Hall never had it easy in life. She was born in Baltimore, Maryland, earned three degrees, and was turned down for jobs by the government numerous times simply because she was disabled. Later, she moved to Europe and displayed that she had been underestimated the entire time.
After Virginia Hill finished college, she decided to move to Europe to report on the rising tensions between democratic, communist, and fascist regimes that had been clashing there.
She traveled around France, Germany, and Austria before she got a job as a Consular Service desk clerk for the American Embassy in Warsaw, Poland, in 1931.
When Poland started looking like it was vulnerable to attack, the embassy relocated to Smyrna, or Izmir, Turkey. While Hall was there, she accidentally shot herself in the foot while out hunting for pheasant, and she had to get her leg amputated.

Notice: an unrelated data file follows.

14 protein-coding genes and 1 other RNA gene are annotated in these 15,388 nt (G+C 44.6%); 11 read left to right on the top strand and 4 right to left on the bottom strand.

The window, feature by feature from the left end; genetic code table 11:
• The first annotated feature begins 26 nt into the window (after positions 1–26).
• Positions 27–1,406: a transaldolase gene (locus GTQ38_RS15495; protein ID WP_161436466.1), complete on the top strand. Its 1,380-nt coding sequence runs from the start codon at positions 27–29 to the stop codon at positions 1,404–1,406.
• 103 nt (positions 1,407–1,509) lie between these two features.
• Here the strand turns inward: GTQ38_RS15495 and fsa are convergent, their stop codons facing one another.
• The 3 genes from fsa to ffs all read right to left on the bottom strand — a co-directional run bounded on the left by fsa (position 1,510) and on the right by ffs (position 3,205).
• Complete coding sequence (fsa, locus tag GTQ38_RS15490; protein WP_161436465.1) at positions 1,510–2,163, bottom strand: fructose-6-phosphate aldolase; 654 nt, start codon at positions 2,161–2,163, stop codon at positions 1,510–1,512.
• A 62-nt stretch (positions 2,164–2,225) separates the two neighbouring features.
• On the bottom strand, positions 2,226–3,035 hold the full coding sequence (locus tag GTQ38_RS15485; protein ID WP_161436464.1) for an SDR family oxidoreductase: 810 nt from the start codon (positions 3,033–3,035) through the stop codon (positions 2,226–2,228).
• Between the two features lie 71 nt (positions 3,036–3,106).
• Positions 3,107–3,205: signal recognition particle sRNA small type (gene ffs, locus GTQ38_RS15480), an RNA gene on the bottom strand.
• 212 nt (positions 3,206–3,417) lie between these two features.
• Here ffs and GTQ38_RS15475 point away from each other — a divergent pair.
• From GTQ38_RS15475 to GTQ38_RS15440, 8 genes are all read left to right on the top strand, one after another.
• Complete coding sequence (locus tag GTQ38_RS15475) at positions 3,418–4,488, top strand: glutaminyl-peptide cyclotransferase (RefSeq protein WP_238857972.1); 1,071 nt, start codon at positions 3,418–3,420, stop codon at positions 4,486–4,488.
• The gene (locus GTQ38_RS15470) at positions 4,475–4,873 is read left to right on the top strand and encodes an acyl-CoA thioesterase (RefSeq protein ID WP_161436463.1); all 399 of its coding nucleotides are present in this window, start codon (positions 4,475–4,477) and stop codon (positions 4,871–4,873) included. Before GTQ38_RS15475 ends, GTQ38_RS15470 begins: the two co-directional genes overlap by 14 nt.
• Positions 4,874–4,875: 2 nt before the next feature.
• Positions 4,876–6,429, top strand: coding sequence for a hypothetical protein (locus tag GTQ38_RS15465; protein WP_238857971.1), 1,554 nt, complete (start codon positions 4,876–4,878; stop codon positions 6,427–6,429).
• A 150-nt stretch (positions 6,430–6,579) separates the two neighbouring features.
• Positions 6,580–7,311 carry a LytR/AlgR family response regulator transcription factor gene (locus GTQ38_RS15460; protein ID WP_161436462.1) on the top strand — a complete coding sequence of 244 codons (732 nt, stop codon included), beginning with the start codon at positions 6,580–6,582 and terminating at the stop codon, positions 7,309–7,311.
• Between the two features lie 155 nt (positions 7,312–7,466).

Nonetheless, this injury didn't stop her from becoming a popular enough ground journalist that she was offered a job as a Special Operations Executive for the French and American governments.
While she was working for SOE, Hall received many accolades and she actually changed the structure of the business as a whole.
She became the first female agent to take up residence in Nazi-occupied France. She regularly housed members of resistance groups and persecuted folks on the run from the fascists. She gave these individuals weapons, supplies, training, and doctored them back to health.
For her own safety, Hill had to flee France in 1942.
She returned two years later as a wireless operator for the OSS going under the names Marie and Diane. She helped supply weapons to and train French militant groups that resisted against the nazis, all while the Germans tried and failed time and time again to locate her.
She became known as the "most dangerous of Allied spies", despite the fact that America wasn't even an ally when she received the title.